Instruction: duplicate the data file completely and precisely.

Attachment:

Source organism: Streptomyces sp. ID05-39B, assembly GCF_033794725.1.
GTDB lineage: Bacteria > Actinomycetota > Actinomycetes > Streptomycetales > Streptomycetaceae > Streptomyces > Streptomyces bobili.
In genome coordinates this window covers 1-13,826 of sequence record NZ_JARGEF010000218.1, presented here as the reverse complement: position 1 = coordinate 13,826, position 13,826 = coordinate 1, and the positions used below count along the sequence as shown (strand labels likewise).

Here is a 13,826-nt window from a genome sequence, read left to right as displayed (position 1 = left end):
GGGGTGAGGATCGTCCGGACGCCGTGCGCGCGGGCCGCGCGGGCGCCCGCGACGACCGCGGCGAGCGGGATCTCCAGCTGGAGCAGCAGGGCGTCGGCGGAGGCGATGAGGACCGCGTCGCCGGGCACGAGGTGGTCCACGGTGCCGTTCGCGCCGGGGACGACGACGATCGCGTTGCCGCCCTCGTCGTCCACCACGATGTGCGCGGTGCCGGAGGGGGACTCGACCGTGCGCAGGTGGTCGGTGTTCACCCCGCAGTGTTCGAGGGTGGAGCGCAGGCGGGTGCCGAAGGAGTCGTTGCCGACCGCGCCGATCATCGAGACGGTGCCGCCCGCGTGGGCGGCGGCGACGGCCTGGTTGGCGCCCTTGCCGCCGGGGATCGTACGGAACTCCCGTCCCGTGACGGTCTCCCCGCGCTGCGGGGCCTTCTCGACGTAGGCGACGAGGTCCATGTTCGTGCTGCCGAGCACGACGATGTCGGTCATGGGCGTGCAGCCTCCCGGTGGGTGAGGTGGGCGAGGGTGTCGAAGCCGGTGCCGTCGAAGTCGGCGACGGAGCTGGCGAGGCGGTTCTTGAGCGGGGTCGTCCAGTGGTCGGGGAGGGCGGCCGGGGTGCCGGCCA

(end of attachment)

Source organism: Streptomyces sp. ID05-39B, assembly GCF_033794725.1.
GTDB lineage: Bacteria > Actinomycetota > Actinomycetes > Streptomycetales > Streptomycetaceae > Streptomyces > Streptomyces bobili.
In genome coordinates this window covers 1-13,826 of sequence record NZ_JARGEF010000218.1, presented here as the reverse complement: position 1 = coordinate 13,826, position 13,826 = coordinate 1, and the positions used below count along the sequence as shown (strand labels likewise).

Here is a 13,826-nt window from a genome sequence, read left to right as displayed (position 1 = left end):
GGGGTGAGGATCGTCCGGACGCCGTGCGCGCGGGCCGCGCGGGCGCCCGCGACGACCGCGGCGAGCGGGATCTCCAGCTGGAGCAGCAGGGCGTCGGCGGAGGCGATGAGGACCGCGTCGCCGGGCACGAGGTGGTCCACGGTGCCGTTCGCGCCGGGGACGACGACGATCGCGTTGCCGCCCTCGTCGTCCACCACGATGTGCGCGGTGCCGGAGGGGGACTCGACCGTGCGCAGGTGGTCGGTGTTCACCCCGCAGTGTTCGAGGGTGGAGCGCAGGCGGGTGCCGAAGGAGTCGTTGCCGACCGCGCCGATCATCGAGACGGTGCCGCCCGCGTGGGCGGCGGCGACGGCCTGGTTGGCGCCCTTGCCGCCGGGGATCGTACGGAACTCCCGTCCCGTGACGGTCTCCCCGCGCTGCGGGGCCTTCTCGACGTAGGCGACGAGGTCCATGTTCGTGCTGCCGAGCACGACGATGTCGGTCATGGGCGTGCAGCCTCCCGGTGGGTGAGGTGGGCGAGGGTGTCGAAGCCGGTGCCGTCGAAGTCGGCGACGGAGCTGGCGAGGCGGTTCTTGAGCGGGGTCGTCCAGTGGTCGGGGAGGGCGGCCGGGGTGCCGGCCA